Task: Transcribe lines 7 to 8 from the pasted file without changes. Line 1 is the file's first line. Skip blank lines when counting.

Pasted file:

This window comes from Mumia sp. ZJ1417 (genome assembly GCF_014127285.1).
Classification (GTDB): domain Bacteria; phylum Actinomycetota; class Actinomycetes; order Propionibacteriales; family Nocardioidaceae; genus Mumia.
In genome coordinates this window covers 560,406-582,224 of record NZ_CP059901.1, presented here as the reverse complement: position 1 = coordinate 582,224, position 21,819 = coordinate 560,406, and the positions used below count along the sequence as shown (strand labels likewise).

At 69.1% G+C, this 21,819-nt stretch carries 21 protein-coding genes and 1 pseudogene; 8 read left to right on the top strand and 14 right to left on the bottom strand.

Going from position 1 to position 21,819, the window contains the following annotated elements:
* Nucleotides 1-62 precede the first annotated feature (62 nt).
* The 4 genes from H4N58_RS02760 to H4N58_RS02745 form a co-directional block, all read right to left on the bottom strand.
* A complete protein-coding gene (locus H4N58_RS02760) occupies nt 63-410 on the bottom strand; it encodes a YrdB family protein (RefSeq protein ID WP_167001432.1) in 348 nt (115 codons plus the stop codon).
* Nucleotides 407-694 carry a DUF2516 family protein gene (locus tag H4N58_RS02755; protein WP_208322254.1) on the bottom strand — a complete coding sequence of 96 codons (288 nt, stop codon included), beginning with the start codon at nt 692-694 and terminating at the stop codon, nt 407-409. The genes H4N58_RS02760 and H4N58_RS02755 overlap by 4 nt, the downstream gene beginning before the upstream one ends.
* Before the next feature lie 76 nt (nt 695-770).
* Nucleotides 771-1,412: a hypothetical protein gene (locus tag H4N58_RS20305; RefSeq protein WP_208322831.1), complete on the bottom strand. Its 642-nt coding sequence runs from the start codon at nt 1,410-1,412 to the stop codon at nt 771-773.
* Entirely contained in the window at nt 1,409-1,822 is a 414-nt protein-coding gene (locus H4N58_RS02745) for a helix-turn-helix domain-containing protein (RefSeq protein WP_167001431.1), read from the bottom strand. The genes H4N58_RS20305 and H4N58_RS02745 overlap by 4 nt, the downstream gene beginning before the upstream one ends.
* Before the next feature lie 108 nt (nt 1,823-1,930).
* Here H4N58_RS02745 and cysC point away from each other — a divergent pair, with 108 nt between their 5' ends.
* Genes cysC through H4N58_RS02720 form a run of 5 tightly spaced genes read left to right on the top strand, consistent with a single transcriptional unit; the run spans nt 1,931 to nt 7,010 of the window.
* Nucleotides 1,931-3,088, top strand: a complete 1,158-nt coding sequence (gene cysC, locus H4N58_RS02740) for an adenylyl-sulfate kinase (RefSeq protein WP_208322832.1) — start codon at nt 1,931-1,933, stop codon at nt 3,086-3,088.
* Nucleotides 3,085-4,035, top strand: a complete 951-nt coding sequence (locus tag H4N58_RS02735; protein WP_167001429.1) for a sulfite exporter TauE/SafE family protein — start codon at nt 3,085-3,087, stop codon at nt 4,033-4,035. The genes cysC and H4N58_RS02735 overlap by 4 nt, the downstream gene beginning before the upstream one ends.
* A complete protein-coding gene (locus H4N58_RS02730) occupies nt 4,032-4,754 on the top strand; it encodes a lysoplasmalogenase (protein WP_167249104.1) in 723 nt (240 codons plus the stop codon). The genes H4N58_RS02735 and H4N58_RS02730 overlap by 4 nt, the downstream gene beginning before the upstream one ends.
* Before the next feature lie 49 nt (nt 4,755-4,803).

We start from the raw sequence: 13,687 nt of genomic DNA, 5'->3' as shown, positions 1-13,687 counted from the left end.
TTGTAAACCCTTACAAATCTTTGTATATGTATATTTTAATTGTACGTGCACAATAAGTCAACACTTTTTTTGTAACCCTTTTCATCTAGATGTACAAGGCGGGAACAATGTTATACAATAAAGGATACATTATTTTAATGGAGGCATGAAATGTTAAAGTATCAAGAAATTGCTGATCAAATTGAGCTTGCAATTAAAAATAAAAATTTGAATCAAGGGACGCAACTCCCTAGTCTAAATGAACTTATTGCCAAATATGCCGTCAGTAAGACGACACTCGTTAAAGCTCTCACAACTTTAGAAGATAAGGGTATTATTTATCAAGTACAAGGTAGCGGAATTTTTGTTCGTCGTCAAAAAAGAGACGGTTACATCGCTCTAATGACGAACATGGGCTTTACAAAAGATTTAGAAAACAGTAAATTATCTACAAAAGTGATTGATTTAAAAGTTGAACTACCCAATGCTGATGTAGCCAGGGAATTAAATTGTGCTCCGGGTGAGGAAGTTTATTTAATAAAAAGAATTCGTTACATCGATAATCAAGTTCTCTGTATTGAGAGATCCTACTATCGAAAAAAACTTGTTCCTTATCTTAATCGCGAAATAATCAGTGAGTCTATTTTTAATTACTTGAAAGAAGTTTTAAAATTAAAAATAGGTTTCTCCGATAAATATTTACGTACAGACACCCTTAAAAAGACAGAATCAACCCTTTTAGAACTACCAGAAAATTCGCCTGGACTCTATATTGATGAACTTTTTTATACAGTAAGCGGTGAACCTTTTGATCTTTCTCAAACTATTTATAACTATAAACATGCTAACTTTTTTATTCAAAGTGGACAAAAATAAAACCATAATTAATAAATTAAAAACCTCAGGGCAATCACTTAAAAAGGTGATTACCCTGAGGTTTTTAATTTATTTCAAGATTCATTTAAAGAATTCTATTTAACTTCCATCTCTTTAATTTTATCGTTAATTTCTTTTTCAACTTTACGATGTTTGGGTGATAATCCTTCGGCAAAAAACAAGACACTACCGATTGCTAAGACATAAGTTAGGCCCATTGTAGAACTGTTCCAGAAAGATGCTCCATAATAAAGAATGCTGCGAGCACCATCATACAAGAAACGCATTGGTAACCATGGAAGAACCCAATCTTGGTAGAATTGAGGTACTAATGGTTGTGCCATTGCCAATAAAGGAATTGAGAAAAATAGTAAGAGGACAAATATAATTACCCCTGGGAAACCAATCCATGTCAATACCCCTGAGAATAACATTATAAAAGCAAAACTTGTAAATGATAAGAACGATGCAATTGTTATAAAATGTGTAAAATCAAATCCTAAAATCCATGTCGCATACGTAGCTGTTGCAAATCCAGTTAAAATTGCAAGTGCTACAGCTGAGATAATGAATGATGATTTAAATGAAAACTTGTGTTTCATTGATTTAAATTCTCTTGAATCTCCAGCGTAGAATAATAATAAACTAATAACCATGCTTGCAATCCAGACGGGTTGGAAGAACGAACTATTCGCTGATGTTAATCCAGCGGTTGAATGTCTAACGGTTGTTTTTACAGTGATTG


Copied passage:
* The 4 genes from H4N58_RS02760 to H4N58_RS02745 form a co-directional block, all read right to left on the bottom strand.
* A complete protein-coding gene (locus H4N58_RS02760) occupies nt 63-410 on the bottom strand; it encodes a YrdB family protein (RefSeq protein ID WP_167001432.1) in 348 nt (115 codons plus the stop codon).